Investing in fast-growing foreign countries may seem like a slam dunk, but there’s an unforeseen risk that can roil your returns: foreign currency risk. While foreign countries may offer higher growth, their currencies may also be less stable than what American investors are used to. So it’s important not to overlook the risk presented by a fluctuating currency.
Here’s how currency risk could hit your portfolio and ways to minimize its threat.
How does foreign currency risk work?
In broad terms, currency risk occurs when a company or investment relies on a foreign currency that must be translated into a domestic currency. For example, the U.S.-based Coca-Cola earns a lot of its sales across the world. So the company and its investors face the risk that its sales abroad may translate into lower sales in terms of U.S. dollars, if currencies fluctuate.
So here’s how currency risk could play out if you’re heavily exposed to one specific currency. For example, let’s assume you’re an American investor with a lot of money invested in Australia:
- If the Australian dollar appreciates (relative to U.S. dollars), your Aussie investment is worth more U.S. dollars, all else equal.
- If the Australian dollar depreciates (relative to U.S. dollars), your Aussie investment is worth fewer U.S. dollars, all else equal.
Similarly, if the U.S. dollar is relatively strong, sales in foreign countries translate into lower sales in dollar terms. Conversely, a weaker dollar makes sales in foreign countries worth more dollars.
Companies with significant foreign currency risk hedge this risk all the time in a variety of ways. They may hedge it directly with currency hedges such as futures or options, or they may set up production facilities in a local country to help mitigate currency issues, if the market is significant enough.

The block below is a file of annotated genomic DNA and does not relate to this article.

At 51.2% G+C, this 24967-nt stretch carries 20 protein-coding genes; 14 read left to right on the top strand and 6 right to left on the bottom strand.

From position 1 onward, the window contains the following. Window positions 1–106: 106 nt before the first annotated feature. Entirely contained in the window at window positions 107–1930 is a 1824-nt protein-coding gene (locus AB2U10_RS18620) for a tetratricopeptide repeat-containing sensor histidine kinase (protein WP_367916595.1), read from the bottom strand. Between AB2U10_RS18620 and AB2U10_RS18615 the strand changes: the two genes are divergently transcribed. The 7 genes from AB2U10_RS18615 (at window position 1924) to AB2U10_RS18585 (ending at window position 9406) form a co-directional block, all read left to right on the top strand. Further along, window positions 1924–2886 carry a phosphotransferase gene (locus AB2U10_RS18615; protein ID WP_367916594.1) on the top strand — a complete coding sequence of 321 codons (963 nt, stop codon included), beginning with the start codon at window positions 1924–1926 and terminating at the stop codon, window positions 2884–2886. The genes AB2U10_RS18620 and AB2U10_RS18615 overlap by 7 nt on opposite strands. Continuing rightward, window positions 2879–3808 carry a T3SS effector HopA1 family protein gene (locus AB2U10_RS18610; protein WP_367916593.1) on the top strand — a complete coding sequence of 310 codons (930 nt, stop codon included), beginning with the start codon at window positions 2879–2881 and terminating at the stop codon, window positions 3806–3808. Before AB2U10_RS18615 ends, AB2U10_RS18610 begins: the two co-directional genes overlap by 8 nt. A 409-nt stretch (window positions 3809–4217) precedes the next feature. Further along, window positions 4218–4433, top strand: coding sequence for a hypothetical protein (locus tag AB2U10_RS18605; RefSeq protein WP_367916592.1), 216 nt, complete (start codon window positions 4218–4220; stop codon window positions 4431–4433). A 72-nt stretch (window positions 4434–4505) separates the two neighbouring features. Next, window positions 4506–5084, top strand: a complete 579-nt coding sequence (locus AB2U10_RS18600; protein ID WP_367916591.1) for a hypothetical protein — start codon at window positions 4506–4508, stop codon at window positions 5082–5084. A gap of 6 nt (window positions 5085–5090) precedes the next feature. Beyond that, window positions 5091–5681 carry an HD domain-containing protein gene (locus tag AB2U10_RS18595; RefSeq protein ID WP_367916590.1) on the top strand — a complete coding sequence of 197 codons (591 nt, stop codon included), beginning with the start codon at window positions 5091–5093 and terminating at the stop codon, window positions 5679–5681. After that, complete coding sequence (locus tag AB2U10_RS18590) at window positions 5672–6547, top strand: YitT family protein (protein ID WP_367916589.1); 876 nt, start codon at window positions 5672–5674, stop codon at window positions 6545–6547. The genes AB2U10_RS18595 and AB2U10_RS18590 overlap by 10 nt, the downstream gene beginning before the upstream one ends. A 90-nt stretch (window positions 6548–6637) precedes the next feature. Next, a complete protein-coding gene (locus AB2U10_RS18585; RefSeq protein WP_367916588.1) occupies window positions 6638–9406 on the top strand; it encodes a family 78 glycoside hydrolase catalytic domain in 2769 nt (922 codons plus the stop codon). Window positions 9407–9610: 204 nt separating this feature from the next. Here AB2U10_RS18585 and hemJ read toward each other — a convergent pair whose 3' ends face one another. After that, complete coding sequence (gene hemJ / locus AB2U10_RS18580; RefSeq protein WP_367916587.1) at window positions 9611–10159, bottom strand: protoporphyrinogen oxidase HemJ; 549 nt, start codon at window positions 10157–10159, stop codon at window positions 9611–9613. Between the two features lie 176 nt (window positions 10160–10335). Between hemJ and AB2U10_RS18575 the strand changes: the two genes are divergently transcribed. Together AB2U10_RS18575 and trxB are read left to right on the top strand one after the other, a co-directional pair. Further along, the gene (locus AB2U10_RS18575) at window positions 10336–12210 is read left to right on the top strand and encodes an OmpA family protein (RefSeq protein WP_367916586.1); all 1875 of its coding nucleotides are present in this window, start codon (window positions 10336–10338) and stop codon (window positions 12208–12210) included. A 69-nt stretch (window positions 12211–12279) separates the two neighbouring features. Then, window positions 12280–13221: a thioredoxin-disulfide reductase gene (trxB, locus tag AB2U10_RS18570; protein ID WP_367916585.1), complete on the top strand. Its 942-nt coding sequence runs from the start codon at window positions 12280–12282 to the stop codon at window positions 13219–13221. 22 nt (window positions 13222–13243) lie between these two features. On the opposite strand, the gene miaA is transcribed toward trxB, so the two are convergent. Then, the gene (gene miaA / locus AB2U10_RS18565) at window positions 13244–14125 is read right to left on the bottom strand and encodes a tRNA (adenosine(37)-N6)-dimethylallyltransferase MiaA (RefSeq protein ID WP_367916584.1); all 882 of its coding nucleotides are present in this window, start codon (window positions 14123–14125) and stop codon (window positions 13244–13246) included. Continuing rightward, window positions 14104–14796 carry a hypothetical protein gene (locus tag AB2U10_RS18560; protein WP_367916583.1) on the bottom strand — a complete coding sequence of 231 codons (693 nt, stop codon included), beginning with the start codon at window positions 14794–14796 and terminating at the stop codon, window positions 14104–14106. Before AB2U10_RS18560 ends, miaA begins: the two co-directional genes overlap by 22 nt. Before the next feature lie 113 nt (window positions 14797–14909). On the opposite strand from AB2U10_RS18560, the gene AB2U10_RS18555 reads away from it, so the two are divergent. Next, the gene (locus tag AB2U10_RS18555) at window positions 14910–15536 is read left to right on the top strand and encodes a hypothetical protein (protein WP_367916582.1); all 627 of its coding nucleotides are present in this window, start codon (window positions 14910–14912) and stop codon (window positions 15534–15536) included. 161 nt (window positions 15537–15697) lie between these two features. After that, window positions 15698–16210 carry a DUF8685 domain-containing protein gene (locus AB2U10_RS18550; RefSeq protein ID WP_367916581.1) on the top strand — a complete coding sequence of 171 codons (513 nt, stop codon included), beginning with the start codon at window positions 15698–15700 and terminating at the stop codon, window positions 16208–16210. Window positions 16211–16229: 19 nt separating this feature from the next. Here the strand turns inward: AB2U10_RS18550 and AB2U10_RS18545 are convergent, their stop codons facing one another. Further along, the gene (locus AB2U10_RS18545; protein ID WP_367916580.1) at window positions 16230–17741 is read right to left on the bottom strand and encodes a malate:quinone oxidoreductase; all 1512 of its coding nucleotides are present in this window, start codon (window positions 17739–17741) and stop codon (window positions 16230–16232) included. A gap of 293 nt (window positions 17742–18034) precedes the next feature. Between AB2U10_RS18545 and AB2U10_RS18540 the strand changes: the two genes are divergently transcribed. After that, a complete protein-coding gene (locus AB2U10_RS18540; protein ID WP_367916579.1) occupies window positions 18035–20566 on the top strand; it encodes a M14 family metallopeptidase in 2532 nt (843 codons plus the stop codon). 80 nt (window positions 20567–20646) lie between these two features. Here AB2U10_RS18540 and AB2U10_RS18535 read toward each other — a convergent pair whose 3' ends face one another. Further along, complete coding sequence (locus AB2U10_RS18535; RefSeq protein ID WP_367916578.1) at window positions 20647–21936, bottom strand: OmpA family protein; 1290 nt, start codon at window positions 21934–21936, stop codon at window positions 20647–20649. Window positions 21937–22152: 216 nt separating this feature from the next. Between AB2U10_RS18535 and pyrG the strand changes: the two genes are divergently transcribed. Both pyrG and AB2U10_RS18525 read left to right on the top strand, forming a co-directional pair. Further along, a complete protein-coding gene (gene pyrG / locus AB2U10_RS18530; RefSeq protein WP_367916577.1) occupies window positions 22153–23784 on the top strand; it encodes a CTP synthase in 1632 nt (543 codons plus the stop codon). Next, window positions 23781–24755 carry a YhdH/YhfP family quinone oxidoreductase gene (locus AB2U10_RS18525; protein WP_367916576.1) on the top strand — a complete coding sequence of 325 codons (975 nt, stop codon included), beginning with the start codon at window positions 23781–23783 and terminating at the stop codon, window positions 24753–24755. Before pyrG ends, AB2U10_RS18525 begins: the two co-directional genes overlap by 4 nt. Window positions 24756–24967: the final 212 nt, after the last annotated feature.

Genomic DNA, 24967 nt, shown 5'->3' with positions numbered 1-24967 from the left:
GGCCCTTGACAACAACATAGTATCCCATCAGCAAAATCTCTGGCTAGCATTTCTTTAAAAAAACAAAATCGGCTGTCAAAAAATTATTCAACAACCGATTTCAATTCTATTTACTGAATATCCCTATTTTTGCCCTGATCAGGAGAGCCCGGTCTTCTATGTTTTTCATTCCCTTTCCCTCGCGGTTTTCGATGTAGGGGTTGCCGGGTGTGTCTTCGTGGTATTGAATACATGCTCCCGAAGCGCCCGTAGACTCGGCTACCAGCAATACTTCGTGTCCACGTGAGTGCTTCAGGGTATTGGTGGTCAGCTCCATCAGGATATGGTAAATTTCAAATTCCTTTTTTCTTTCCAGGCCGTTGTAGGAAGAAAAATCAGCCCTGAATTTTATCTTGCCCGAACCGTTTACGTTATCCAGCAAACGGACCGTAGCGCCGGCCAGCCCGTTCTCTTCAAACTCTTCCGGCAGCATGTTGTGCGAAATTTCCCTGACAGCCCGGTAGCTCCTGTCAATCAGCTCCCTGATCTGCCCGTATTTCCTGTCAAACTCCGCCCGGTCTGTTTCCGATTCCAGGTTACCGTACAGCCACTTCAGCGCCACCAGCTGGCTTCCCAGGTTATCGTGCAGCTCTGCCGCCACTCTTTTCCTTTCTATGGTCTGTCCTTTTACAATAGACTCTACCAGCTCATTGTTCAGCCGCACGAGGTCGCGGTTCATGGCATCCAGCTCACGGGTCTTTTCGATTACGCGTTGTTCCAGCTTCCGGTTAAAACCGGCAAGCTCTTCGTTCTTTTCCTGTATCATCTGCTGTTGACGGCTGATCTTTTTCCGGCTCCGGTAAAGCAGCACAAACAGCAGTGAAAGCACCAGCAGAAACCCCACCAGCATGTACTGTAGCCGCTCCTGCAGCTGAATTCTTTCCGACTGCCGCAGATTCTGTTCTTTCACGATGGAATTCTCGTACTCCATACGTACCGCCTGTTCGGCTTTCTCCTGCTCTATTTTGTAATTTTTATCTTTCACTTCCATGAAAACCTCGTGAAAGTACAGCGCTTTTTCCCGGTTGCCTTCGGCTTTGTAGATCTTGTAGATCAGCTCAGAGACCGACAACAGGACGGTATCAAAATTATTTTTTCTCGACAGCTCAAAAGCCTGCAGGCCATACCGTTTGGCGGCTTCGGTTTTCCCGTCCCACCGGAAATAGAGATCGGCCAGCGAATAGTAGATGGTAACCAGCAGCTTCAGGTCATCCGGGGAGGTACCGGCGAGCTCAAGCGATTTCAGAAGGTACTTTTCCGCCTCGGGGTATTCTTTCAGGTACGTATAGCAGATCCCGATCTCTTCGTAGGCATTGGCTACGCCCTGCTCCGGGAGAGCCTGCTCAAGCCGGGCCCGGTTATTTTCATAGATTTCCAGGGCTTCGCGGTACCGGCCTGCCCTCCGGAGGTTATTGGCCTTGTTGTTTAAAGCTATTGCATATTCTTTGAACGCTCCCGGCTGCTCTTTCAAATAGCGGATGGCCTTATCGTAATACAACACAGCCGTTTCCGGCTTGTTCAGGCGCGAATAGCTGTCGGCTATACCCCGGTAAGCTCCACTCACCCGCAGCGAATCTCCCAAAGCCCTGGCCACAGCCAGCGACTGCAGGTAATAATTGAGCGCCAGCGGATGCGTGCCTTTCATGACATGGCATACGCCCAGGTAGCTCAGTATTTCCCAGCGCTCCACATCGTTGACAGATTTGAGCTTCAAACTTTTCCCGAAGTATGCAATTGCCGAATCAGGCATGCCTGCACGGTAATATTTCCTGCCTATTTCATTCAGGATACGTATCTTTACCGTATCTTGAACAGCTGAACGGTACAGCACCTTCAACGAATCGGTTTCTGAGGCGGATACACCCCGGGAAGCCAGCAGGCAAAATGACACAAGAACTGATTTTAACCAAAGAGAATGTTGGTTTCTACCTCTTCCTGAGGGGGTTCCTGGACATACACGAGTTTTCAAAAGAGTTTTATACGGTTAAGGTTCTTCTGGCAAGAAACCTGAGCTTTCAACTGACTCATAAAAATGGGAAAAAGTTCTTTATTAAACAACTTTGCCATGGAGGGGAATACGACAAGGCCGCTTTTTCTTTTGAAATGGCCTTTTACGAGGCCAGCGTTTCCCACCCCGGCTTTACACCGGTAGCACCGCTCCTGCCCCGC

So when you’re making an investment in a foreign asset such as a stock or bond, it’s really two bets – one on the success of the individual stock or bond and one on the currency itself.
Finally, it’s also important to remember that investing only in U.S. assets is also a currency risk. That may matter less in a situation where you never intend to purchase foreign assets, however.
5 ways to reduce your exposure to currency risk
1. Buy an S&P 500 index fund
The Standard & Poor’s 500 index is a collection of hundreds of America’s top companies, but it’s also a way to diversify your exposure to currency risk. While these companies may be American, they generate a huge portion of their sales and profits abroad, meaning they balance their heavy focus on American sales with a lot of international sales. Many of these companies also hedge some or all of their foreign currency risk.
That balance of geographies, albeit imperfect, provides a natural hedge against currency risk. And it’s actually incredibly easy and inexpensive to buy an index fund based on the S&P 500.
2. Diversify globally
On a similar note, it could make sense to diversify globally, perhaps with index funds that have concentrated exposure to big currency areas, such as the U.S., the Euro area and Asia-Pacific. With this kind of diversified exposure, you’re already building a natural hedge into your portfolio.